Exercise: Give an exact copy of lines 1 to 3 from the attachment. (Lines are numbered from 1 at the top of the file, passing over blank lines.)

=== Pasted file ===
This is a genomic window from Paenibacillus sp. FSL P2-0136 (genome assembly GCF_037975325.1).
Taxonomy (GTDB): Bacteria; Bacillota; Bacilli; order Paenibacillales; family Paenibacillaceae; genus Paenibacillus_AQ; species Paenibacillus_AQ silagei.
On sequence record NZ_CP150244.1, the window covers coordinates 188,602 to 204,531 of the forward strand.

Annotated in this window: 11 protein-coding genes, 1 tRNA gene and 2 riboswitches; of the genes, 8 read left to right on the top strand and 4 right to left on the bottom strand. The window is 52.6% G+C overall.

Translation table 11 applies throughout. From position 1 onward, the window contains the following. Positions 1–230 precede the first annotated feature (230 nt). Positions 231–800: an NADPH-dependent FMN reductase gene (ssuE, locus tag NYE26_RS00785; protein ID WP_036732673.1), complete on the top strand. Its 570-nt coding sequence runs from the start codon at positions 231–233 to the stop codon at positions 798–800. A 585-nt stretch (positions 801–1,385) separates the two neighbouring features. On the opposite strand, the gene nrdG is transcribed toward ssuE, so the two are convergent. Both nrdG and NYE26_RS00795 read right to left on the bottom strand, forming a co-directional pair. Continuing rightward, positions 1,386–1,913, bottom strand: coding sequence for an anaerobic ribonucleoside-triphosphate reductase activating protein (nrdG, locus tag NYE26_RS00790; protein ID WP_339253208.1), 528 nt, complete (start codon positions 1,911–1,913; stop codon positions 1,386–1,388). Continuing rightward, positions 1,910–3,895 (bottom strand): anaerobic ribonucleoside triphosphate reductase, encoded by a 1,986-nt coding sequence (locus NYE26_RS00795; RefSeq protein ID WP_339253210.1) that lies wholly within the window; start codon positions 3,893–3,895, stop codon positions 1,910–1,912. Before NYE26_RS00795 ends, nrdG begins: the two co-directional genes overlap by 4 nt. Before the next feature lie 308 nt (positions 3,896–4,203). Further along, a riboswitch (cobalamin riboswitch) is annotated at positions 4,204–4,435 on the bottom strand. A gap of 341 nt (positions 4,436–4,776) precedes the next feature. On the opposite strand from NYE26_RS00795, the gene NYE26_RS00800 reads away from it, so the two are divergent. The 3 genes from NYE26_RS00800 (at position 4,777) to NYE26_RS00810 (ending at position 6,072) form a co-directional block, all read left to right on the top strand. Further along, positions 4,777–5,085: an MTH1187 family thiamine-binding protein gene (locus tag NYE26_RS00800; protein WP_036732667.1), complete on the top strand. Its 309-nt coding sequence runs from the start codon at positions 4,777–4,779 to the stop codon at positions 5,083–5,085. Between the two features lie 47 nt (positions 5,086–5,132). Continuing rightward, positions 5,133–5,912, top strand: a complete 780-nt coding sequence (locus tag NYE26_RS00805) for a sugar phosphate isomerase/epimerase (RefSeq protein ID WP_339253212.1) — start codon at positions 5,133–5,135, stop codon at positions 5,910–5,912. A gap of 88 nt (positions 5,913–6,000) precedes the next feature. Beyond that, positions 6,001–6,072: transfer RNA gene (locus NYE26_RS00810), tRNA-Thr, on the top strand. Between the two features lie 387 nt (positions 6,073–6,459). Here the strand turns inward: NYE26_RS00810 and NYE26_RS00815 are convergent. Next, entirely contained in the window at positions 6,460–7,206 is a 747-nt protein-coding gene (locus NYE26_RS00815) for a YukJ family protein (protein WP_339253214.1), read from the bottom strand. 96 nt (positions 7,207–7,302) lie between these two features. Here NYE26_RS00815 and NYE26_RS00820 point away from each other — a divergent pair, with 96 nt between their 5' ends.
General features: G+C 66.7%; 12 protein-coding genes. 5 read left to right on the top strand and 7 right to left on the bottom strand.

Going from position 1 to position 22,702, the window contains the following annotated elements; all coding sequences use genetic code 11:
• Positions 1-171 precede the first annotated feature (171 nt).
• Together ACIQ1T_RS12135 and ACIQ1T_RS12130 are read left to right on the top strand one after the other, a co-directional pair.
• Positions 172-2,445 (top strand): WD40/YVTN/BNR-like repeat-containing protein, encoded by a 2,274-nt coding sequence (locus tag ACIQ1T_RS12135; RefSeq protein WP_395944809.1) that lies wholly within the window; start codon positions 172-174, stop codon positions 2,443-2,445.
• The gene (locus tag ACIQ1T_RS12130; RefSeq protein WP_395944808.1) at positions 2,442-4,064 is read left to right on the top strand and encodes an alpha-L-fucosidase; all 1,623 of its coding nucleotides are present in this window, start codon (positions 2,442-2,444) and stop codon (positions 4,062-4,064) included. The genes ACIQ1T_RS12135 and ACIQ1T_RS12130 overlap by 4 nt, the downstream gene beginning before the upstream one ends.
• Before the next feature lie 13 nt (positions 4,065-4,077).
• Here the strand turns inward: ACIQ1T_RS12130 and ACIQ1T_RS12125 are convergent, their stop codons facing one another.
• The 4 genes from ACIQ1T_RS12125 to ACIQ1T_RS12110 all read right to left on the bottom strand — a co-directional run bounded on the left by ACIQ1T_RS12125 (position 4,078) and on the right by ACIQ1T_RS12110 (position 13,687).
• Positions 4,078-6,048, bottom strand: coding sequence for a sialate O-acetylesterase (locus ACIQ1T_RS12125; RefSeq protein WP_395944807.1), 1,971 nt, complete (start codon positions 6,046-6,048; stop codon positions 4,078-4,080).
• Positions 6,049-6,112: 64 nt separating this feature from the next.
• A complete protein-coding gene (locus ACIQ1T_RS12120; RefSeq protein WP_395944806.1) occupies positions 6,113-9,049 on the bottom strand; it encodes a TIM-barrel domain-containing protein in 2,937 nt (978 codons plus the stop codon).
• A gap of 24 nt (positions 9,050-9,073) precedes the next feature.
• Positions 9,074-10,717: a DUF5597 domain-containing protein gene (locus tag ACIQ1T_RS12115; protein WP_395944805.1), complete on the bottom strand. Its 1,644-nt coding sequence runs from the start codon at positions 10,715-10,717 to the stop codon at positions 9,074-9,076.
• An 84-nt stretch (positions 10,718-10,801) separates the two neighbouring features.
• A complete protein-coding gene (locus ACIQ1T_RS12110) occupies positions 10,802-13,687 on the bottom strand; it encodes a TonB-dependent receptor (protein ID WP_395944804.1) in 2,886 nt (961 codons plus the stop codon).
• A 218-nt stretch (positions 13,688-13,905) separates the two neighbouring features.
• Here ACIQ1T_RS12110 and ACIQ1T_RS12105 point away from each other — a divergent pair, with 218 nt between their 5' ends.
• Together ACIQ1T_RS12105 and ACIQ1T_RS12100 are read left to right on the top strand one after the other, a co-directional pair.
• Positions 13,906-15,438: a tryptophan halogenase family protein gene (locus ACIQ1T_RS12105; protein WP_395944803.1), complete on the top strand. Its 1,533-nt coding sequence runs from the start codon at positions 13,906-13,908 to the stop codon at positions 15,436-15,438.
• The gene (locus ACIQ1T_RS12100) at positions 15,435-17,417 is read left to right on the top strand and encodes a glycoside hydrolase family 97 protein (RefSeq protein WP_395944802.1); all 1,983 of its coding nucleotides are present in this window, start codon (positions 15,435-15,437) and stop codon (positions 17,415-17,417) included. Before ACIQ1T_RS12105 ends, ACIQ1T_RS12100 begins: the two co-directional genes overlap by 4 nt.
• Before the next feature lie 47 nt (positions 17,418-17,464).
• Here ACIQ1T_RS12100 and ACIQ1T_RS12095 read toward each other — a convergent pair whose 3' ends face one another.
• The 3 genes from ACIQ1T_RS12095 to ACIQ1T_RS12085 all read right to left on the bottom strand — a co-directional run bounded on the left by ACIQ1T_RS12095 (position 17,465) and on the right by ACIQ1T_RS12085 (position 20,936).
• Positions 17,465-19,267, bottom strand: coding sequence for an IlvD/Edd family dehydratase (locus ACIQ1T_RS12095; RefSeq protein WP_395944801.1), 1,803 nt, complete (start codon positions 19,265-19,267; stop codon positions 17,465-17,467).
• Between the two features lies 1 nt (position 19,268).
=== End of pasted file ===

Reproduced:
This is a genomic window from Paenibacillus sp. FSL P2-0136 (genome assembly GCF_037975325.1).
Taxonomy (GTDB): Bacteria; Bacillota; Bacilli; order Paenibacillales; family Paenibacillaceae; genus Paenibacillus_AQ; species Paenibacillus_AQ silagei.
On sequence record NZ_CP150244.1, the window covers coordinates 188,602 to 204,531 of the forward strand.